Wes Anderson's animations have developed their own very unique style. It's partly the ugliness of the stop-motion, but it's mostly the rhythms. The comic timing is the most charming thing about these films, established firmly in The Fantastic Mr. Fox. The deadpan humour is absolutely brilliant, delivered by a stellar cast including the likes of Bill Murray, Edward Norton, Jeff Goldblum, Tilda Swinton and Bryan Cranston. This may be the most entertaining thing Yoko Ono has ever done, beside perhaps interrupting John Lennon and Chuck Berry’s duet with her weird croaky noises.
This film is a strange one. Japanese dogs are sent to a trash island after paranoia spreads about canine flu. However, one little Japanese boy, ward of the mayor who masterminded the doggy exile, sets out to rescue his dog.
Oddly, there's a lot of hilarious Japanese in this film, which is probably funny only to Japanese speakers. I loved the little montage of the scientific analyses. On the other hand, the film is mostly a somewhat condescending free-wheeling depiction of Japan, all sumo wrestlers, yakuza and taiko drummers. I don't know why they didn't bother to ask for some Japanese names - the main boy is called 'Atari' for some reason, and there's a bunch of Rexes and Spots but not a Pochi in sight. A bit bizarre given these are meant to be Japanese dogs.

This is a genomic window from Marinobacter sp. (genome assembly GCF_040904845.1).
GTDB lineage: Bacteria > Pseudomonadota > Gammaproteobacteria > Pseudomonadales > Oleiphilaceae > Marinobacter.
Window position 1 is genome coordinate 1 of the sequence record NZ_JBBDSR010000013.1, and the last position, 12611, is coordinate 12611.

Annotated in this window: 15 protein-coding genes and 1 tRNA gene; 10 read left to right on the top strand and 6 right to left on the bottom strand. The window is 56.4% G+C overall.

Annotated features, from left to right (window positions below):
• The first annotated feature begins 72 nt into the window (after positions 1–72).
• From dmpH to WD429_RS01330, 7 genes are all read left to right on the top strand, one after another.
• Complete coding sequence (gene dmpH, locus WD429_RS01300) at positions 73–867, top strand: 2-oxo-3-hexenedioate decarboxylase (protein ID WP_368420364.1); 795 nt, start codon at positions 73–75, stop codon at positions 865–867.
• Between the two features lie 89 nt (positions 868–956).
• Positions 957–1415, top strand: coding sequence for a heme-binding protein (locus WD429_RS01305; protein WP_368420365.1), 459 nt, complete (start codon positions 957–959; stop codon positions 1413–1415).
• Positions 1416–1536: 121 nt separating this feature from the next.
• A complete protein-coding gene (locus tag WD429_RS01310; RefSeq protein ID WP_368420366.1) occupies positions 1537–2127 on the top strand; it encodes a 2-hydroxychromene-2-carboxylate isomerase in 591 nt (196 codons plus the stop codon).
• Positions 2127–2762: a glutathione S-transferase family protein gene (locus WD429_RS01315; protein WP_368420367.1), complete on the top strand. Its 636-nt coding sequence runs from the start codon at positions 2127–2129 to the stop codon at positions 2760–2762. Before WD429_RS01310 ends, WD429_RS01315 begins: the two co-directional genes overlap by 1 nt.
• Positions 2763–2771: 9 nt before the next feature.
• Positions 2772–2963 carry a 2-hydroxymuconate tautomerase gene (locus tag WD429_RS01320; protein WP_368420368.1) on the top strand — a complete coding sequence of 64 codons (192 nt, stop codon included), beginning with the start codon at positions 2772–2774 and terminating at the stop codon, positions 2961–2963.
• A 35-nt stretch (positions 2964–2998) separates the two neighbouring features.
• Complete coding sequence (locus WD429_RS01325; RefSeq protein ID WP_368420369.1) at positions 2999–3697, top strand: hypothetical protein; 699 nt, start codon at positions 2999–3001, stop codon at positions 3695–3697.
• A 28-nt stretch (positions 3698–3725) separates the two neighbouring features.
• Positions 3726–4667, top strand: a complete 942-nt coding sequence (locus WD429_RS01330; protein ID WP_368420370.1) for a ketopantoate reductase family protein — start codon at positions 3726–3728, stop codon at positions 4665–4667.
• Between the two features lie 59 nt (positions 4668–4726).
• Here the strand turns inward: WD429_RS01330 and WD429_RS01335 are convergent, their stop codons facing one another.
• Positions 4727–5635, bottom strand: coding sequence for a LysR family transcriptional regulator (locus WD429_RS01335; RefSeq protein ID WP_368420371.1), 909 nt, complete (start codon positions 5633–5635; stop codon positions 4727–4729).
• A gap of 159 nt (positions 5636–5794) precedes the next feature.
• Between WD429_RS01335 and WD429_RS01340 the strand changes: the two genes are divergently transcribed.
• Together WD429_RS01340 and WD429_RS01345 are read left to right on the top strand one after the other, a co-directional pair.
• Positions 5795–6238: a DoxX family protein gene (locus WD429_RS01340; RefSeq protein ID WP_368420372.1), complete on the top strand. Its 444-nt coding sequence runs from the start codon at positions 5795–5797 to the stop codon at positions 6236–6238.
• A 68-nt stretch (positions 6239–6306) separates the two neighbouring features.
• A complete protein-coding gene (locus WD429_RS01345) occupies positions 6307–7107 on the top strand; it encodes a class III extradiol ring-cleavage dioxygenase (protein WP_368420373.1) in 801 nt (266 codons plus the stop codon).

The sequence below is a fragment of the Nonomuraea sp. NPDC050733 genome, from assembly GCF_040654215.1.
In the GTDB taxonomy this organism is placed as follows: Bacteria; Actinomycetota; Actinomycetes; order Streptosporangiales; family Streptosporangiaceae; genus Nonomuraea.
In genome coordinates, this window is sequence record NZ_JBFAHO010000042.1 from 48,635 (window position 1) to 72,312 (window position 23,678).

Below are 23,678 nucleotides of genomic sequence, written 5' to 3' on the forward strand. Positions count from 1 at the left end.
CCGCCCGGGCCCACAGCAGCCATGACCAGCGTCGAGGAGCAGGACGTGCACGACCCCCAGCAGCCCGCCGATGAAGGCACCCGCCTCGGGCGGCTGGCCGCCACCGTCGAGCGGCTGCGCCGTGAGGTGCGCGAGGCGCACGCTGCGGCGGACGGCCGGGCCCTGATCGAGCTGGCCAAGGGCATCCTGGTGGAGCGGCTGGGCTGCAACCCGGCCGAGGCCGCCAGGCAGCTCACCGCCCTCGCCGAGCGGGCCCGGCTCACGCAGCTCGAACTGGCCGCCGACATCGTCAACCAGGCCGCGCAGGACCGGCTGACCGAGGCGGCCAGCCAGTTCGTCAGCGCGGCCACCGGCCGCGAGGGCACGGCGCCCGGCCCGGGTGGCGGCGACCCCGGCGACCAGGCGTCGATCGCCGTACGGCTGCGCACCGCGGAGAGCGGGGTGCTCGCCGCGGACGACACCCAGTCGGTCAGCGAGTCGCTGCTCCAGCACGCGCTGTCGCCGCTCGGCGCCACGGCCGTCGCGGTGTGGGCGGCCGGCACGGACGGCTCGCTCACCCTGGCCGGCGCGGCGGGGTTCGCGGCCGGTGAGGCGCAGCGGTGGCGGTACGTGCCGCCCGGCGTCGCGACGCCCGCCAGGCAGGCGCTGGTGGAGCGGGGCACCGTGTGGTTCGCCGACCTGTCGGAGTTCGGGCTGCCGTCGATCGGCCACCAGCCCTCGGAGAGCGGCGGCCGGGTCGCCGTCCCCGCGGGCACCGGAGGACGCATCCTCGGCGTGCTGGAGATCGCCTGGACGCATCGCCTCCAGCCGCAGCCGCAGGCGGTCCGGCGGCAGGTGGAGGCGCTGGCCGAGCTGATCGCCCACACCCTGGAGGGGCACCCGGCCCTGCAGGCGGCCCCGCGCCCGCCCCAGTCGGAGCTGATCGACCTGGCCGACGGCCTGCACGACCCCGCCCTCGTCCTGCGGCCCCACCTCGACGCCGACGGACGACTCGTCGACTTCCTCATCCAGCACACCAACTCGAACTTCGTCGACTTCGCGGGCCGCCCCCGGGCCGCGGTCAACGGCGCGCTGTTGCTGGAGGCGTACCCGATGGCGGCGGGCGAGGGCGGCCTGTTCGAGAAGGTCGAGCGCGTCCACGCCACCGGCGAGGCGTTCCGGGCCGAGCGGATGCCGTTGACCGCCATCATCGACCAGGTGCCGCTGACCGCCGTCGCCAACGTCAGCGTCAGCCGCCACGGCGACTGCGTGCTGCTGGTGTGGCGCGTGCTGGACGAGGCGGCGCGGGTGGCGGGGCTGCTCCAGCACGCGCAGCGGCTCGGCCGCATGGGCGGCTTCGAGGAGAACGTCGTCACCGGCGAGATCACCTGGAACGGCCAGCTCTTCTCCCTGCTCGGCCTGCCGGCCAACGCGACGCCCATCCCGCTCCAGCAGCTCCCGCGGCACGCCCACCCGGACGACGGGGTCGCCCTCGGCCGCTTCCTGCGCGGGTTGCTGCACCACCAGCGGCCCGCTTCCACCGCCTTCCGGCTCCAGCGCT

I absolutely loved the adventure of the boy and the five main dogs, with their deadpan storytelling interrupted by getting each other's ticks off or sneezing. Their tendency to look at the camera sometimes is marvellous, and dogs are just inherently funny. The exchange student with the big blonde afro is much less entertaining as a subplot. The ending is also random and confused, but it's not as though the plot was the main purpose of this film.
I can't see this being a big hit. Anderson fans will of course watch it and a few animation fans will be interested, but it's probably way too weird and ugly to get a new audience on board. At least Fantastic Mr. Fox had some degree of cuteness. Well, this one does have the most adorable little puppies, in fairness. And I guess some of the other doggies are cute. Probably all Anderson's animated films will eventually become cult classics in some circles. But whether they'll be able to recoup their costs enough that many more can be made I do not know.